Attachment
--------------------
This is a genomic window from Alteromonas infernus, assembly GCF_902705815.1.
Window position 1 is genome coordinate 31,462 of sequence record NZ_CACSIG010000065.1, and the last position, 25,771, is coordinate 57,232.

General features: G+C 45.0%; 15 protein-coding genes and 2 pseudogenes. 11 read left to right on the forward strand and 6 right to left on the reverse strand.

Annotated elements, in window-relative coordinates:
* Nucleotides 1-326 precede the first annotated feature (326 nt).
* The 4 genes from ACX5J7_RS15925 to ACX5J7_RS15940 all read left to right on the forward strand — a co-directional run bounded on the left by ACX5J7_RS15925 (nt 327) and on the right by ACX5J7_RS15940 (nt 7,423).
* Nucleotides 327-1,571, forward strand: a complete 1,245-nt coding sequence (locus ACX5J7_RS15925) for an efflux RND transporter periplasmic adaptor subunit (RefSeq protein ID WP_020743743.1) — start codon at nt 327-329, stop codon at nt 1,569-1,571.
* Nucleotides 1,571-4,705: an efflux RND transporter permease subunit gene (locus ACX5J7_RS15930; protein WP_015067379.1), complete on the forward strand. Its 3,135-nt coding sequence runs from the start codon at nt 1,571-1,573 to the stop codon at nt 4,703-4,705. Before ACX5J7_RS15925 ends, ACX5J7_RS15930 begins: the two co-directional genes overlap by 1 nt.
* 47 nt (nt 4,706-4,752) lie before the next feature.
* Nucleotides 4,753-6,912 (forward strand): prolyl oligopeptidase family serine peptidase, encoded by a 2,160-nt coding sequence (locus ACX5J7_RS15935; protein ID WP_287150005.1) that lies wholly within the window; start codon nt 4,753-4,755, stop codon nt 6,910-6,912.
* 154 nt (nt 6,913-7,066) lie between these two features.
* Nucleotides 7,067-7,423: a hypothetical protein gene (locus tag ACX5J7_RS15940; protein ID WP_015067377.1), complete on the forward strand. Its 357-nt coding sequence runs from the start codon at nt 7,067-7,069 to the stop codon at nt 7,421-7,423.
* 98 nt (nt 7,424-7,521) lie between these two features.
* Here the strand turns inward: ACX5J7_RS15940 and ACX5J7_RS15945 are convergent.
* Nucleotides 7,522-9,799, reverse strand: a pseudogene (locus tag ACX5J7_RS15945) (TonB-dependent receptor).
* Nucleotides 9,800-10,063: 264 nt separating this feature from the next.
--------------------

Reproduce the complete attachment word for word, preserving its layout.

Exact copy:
This is a genomic window from Alteromonas infernus, assembly GCF_902705815.1.
Window position 1 is genome coordinate 31,462 of sequence record NZ_CACSIG010000065.1, and the last position, 25,771, is coordinate 57,232.

General features: G+C 45.0%; 15 protein-coding genes and 2 pseudogenes. 11 read left to right on the forward strand and 6 right to left on the reverse strand.

Annotated elements, in window-relative coordinates:
* Nucleotides 1-326 precede the first annotated feature (326 nt).
* The 4 genes from ACX5J7_RS15925 to ACX5J7_RS15940 all read left to right on the forward strand — a co-directional run bounded on the left by ACX5J7_RS15925 (nt 327) and on the right by ACX5J7_RS15940 (nt 7,423).
* Nucleotides 327-1,571, forward strand: a complete 1,245-nt coding sequence (locus ACX5J7_RS15925) for an efflux RND transporter periplasmic adaptor subunit (RefSeq protein ID WP_020743743.1) — start codon at nt 327-329, stop codon at nt 1,569-1,571.
* Nucleotides 1,571-4,705: an efflux RND transporter permease subunit gene (locus ACX5J7_RS15930; protein WP_015067379.1), complete on the forward strand. Its 3,135-nt coding sequence runs from the start codon at nt 1,571-1,573 to the stop codon at nt 4,703-4,705. Before ACX5J7_RS15925 ends, ACX5J7_RS15930 begins: the two co-directional genes overlap by 1 nt.
* 47 nt (nt 4,706-4,752) lie before the next feature.
* Nucleotides 4,753-6,912 (forward strand): prolyl oligopeptidase family serine peptidase, encoded by a 2,160-nt coding sequence (locus ACX5J7_RS15935; protein ID WP_287150005.1) that lies wholly within the window; start codon nt 4,753-4,755, stop codon nt 6,910-6,912.
* 154 nt (nt 6,913-7,066) lie between these two features.
* Nucleotides 7,067-7,423: a hypothetical protein gene (locus tag ACX5J7_RS15940; protein ID WP_015067377.1), complete on the forward strand. Its 357-nt coding sequence runs from the start codon at nt 7,067-7,069 to the stop codon at nt 7,421-7,423.
* 98 nt (nt 7,424-7,521) lie between these two features.
* Here the strand turns inward: ACX5J7_RS15940 and ACX5J7_RS15945 are convergent.
* Nucleotides 7,522-9,799, reverse strand: a pseudogene (locus tag ACX5J7_RS15945) (TonB-dependent receptor).
* Nucleotides 9,800-10,063: 264 nt separating this feature from the next.